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Lophophaena tekopua O'Connor, 1997

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Lophophaena tekopua
Description: Cephalis truncate spheroidal, generally rough- surfaced due to overgrowths on pore bars and/or small nodes at pore bar junctions. Pores circular to subcircular. relatively large, irregularly arranged. Two prominent, stout, bladed horns present (both are extensions of internal elements - see below) - apical horn generally curved proximally. extends upward from upper anterior of cephalis: vertical horn straight, generally shorter than apical horn, extends upwards from posterior base of cephalis at 10-20░ angle. Collar stricture not always well defined but generally seen as slight constriction. Thorax truncate conical to campanulate, always wider and longer than cephalis. Pores larger than those on cephalis. circular to subangular, roughly arranged in longitudinal rows but irregular in size distribution. Terminates in up to ten bladed feet, irregularly distributed around distal margin. Feet not seen to be associated with any internal elements. Where feet are well developed weak peristome generally apparent in form of narrow, poreless bars between feet, sometimes with weakly developed spines extending downwards from them (pl. 2. figs 11,12; pl. 7, figs. 8, 9). Internal skeleton consists of bars M, D, A, Al, V, LI, Lr, ll1, Ir1, spine Ax and arches A-Ll, A-Lr, V-Ll and V-Lr (text-fig. 6; pl. 7, fig. 10). M very short. Ax reduced to a node. D generally trifurcates before joining thorax, central trifurcation sometimes extends outside thorax as very short wing (pi. 2. figsl 1.12; pi. 7, fig. 9). LI and Lr bi- or trifurcate but do not penetrate thoracic wall. V very thin, extends upward at angle to collar stricture, penetrates to become vertical horn (see above). A extends upward from M to anterior wall of cephalis. continues outside as apical horn (see above). Al branches from A to join shell wall at collar stricture but does not penetrate outside. From approximately same point as A. A-Ll and A-Lr extend downward and join to LI and Lr at thoracic wall. Bars ll1 and Ir1 join, but do not penetrate, shell wall at collar stricture. V-Ll and V-Lr extend downward along inner wall from V at collar stricture and join to LI and Lr respectively. Arches A-Ll, A-Lr, V-Ll and V- Lr may create externally visible furrows (pl. 7, fig. 9).
Dimensions: Holotype (range of 25 specimens): length of apical horn: 60Ám (35-68); length of cephalis excluding apical horn: 35Ám (32-45); width of cephalis: 45pm (42-68); length of vertical horn: 35Ám (15-51); length of thorax excluding feet: 65Ám (50-86); width of thorax excluding feet: 85Ám (75-105): number of bladed feet: 10 (7-10).
Etymology: Te Kopua is the Maori name for the Point that is one the localities where the Puriri Formation outcrops and which yields excellently preserved specimens of Lophophaena tekopua. It is used as a noun in apposition.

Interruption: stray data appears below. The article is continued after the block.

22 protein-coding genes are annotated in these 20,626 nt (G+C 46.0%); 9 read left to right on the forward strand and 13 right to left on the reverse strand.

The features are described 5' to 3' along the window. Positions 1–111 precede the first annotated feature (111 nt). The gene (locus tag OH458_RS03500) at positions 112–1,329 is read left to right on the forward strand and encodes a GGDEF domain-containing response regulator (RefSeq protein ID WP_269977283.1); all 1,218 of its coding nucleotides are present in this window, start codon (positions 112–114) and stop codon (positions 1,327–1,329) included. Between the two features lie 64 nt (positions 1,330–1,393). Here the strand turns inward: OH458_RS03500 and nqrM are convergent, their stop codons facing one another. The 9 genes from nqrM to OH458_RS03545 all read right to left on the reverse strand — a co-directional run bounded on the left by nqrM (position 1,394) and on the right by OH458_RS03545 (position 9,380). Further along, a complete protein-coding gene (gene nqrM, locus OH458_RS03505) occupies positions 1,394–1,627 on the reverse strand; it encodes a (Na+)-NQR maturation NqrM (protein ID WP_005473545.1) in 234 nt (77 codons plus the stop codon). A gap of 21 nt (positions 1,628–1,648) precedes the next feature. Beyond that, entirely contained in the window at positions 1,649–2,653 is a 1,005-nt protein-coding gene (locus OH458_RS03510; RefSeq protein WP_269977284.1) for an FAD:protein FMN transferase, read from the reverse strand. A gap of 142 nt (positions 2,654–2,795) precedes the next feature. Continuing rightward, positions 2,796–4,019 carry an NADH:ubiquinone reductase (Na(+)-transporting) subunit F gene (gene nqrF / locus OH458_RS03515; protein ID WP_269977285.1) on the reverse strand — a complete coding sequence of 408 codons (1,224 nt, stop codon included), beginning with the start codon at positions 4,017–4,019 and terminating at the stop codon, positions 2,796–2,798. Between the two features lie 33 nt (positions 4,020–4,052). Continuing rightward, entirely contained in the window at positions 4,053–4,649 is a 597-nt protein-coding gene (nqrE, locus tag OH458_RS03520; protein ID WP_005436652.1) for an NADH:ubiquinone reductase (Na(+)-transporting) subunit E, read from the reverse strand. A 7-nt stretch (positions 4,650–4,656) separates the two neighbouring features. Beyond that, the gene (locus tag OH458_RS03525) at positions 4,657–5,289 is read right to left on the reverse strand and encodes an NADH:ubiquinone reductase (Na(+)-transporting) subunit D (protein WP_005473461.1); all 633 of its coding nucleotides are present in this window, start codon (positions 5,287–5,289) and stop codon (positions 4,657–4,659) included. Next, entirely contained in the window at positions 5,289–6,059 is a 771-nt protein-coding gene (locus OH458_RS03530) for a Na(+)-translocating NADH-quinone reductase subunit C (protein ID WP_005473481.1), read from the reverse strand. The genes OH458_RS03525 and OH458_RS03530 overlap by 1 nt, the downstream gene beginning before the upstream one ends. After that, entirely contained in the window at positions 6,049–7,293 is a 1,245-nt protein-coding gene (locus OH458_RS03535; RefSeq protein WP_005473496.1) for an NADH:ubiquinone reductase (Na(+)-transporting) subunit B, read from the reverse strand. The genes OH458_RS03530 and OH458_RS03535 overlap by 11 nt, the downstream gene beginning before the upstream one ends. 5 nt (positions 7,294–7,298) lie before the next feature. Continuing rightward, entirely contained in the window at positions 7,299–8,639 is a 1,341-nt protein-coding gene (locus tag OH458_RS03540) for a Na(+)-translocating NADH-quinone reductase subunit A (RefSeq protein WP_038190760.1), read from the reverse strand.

Holotype: R170 (Plate 2, figures 11, 12).
Type Locality: Matakohe Quarry, Q08/179638.
Discussion: L. tekopua differs from most other species of Lophophaena by having well developed vertical and apical horns. It is distinguished from the similar C. stigi (see Lithomelissa stigi Bjorklund 1976. p. 1125, pl. 15, figs. 12-17; Ceratocyrtis stigi, Nigrini and Lombari 1984, p. N13. pl. 15, fig. 7) - transferred from Lithomelissa by Petrushevskaya (in Petrushevskaya and Kozlova 1979) - primarily by having bladed vertical and apical horns and bladed terminal feet. The internal skeleton of C. stigi was not described in detail so comparisons cannot be drawn between the two on that basis. On a purely morphological basis it appears that C. stigi should be placed in Lophophaena because it has a large cephalis and well developed vertical and apical horns (see above), especially the holotype (see Bj÷rklund 1976, pl. 15, fig. 15), and it appears that A is not free to the top of the cephalis (see Lithomelissa, above). L. tekopua differs from L. (?) thaumasia Caulet (1991, p. 534, pi. 2, figs. 5, 6) by having terminal feet rather than a ragged termination, a more definite collar stricture and generally longitudinally aligned thoracic pores. Sugiyama and Furutani (1992, p. 205, pl. 13, fig. 13, pl. 18, figs. 6a, b) described a species which they called Ceratocyrtis (?) sp. aff. Ceratocyrtis stigi. It appears similar to L. tekopua but does not have bladed feet, the thoracic pores are more regular in size and distribution and the apical horn is not associated with A. Abelmann (1990, p. 694, pi. 4, fig. 12) illustrated as C. stigi a specimen which differs from L. tekopua primarily by having a conical, rather than bladed, apical horn (the vertical horn appears to have been broken off). It looks similar to L. tekopua, assuming that it possesses a vertical horn, but lacks the bladed terminal feet and generally longitudinally aligned thoracic pores. Caulet (1986) illustrated as Pseudodictyophimus sp. a specimen that resembles L. tekopua but has a smaller cephalis and a very large apical horn. No details are given as to why it was placed in that genus and the illustration is not clear enough to see if there are ribs in the thorax, a criterion for inclusion in Pseudodictyophimus.
Range: Lophophaena tekopua has been observed from the Cryptocarpium ornatum Zone to the Cyrtocapsa tetrapera Zone (early Oligocene to early Miocene (late Runangan/early Whaingaroan to Waitakian)).
O'Connor 1997


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